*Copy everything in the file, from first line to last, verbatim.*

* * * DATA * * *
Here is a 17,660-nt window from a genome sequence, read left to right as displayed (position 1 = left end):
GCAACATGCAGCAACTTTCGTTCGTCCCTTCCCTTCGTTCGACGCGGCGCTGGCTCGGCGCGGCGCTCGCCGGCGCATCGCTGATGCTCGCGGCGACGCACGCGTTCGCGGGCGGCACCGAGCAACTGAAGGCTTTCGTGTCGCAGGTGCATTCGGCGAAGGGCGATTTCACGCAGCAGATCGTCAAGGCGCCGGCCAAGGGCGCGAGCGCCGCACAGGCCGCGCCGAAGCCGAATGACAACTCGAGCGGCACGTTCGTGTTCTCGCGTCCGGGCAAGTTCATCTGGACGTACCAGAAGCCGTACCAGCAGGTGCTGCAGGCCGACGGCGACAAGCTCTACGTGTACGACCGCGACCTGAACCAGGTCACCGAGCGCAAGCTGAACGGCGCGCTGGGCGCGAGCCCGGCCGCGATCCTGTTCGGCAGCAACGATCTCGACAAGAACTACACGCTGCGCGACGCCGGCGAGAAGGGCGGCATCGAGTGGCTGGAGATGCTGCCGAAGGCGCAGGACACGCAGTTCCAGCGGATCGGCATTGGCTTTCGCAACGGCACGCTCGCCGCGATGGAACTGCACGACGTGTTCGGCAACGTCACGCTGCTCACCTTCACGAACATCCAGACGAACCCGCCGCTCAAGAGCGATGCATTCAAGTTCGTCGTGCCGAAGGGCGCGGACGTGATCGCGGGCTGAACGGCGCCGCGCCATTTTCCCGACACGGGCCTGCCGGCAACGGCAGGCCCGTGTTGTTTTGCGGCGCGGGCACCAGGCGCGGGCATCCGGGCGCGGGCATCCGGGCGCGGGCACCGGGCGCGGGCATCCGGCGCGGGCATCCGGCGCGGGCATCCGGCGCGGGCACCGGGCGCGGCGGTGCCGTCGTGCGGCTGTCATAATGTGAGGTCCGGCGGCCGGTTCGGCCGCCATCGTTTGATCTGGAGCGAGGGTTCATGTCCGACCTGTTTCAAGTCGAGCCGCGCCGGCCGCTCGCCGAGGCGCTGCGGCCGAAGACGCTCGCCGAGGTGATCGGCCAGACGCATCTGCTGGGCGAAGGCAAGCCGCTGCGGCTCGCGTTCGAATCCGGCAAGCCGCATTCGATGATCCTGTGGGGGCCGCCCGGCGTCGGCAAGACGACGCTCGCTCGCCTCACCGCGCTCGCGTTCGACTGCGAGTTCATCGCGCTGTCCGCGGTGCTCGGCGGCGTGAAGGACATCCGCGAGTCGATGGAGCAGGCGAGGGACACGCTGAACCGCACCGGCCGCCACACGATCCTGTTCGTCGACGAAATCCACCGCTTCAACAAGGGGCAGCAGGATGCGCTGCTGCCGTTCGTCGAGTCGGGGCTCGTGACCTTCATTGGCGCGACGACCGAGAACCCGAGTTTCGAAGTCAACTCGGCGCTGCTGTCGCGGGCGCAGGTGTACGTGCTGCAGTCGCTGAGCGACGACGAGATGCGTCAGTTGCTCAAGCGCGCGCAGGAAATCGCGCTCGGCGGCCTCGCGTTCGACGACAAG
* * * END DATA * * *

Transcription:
Here is a 17,660-nt window from a genome sequence, read left to right as displayed (position 1 = left end):
GCAACATGCAGCAACTTTCGTTCGTCCCTTCCCTTCGTTCGACGCGGCGCTGGCTCGGCGCGGCGCTCGCCGGCGCATCGCTGATGCTCGCGGCGACGCACGCGTTCGCGGGCGGCACCGAGCAACTGAAGGCTTTCGTGTCGCAGGTGCATTCGGCGAAGGGCGATTTCACGCAGCAGATCGTCAAGGCGCCGGCCAAGGGCGCGAGCGCCGCACAGGCCGCGCCGAAGCCGAATGACAACTCGAGCGGCACGTTCGTGTTCTCGCGTCCGGGCAAGTTCATCTGGACGTACCAGAAGCCGTACCAGCAGGTGCTGCAGGCCGACGGCGACAAGCTCTACGTGTACGACCGCGACCTGAACCAGGTCACCGAGCGCAAGCTGAACGGCGCGCTGGGCGCGAGCCCGGCCGCGATCCTGTTCGGCAGCAACGATCTCGACAAGAACTACACGCTGCGCGACGCCGGCGAGAAGGGCGGCATCGAGTGGCTGGAGATGCTGCCGAAGGCGCAGGACACGCAGTTCCAGCGGATCGGCATTGGCTTTCGCAACGGCACGCTCGCCGCGATGGAACTGCACGACGTGTTCGGCAACGTCACGCTGCTCACCTTCACGAACATCCAGACGAACCCGCCGCTCAAGAGCGATGCATTCAAGTTCGTCGTGCCGAAGGGCGCGGACGTGATCGCGGGCTGAACGGCGCCGCGCCATTTTCCCGACACGGGCCTGCCGGCAACGGCAGGCCCGTGTTGTTTTGCGGCGCGGGCACCAGGCGCGGGCATCCGGGCGCGGGCATCCGGGCGCGGGCACCGGGCGCGGGCATCCGGCGCGGGCATCCGGCGCGGGCATCCGGCGCGGGCACCGGGCGCGGCGGTGCCGTCGTGCGGCTGTCATAATGTGAGGTCCGGCGGCCGGTTCGGCCGCCATCGTTTGATCTGGAGCGAGGGTTCATGTCCGACCTGTTTCAAGTCGAGCCGCGCCGGCCGCTCGCCGAGGCGCTGCGGCCGAAGACGCTCGCCGAGGTGATCGGCCAGACGCATCTGCTGGGCGAAGGCAAGCCGCTGCGGCTCGCGTTCGAATCCGGCAAGCCGCATTCGATGATCCTGTGGGGGCCGCCCGGCGTCGGCAAGACGACGCTCGCTCGCCTCACCGCGCTCGCGTTCGACTGCGAGTTCATCGCGCTGTCCGCGGTGCTCGGCGGCGTGAAGGACATCCGCGAGTCGATGGAGCAGGCGAGGGACACGCTGAACCGCACCGGCCGCCACACGATCCTGTTCGTCGACGAAATCCACCGCTTCAACAAGGGGCAGCAGGATGCGCTGCTGCCGTTCGTCGAGTCGGGGCTCGTGACCTTCATTGGCGCGACGACCGAGAACCCGAGTTTCGAAGTCAACTCGGCGCTGCTGTCGCGGGCGCAGGTGTACGTGCTGCAGTCGCTGAGCGACGACGAGATGCGTCAGTTGCTCAAGCGCGCGCAGGAAATCGCGCTCGGCGGCCTCGCGTTCGACGACAAG